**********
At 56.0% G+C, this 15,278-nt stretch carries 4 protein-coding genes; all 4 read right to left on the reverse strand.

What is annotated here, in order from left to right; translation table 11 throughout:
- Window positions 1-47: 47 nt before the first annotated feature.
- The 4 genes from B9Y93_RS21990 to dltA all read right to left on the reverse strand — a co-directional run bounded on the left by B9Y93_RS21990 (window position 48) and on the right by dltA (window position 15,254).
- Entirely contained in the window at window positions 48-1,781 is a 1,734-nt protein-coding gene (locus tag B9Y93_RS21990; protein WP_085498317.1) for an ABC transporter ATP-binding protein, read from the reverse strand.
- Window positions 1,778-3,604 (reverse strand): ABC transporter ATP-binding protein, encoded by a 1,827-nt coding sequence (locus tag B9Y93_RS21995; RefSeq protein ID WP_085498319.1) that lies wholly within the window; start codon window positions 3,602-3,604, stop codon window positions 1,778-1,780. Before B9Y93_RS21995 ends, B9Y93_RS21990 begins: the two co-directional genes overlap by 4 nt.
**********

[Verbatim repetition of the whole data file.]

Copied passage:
At 56.0% G+C, this 15,278-nt stretch carries 4 protein-coding genes; all 4 read right to left on the reverse strand.

What is annotated here, in order from left to right; translation table 11 throughout:
- Window positions 1-47: 47 nt before the first annotated feature.
- The 4 genes from B9Y93_RS21990 to dltA all read right to left on the reverse strand — a co-directional run bounded on the left by B9Y93_RS21990 (window position 48) and on the right by dltA (window position 15,254).
- Entirely contained in the window at window positions 48-1,781 is a 1,734-nt protein-coding gene (locus tag B9Y93_RS21990; protein WP_085498317.1) for an ABC transporter ATP-binding protein, read from the reverse strand.
- Window positions 1,778-3,604 (reverse strand): ABC transporter ATP-binding protein, encoded by a 1,827-nt coding sequence (locus tag B9Y93_RS21995; RefSeq protein ID WP_085498319.1) that lies wholly within the window; start codon window positions 3,602-3,604, stop codon window positions 1,778-1,780. Before B9Y93_RS21995 ends, B9Y93_RS21990 begins: the two co-directional genes overlap by 4 nt.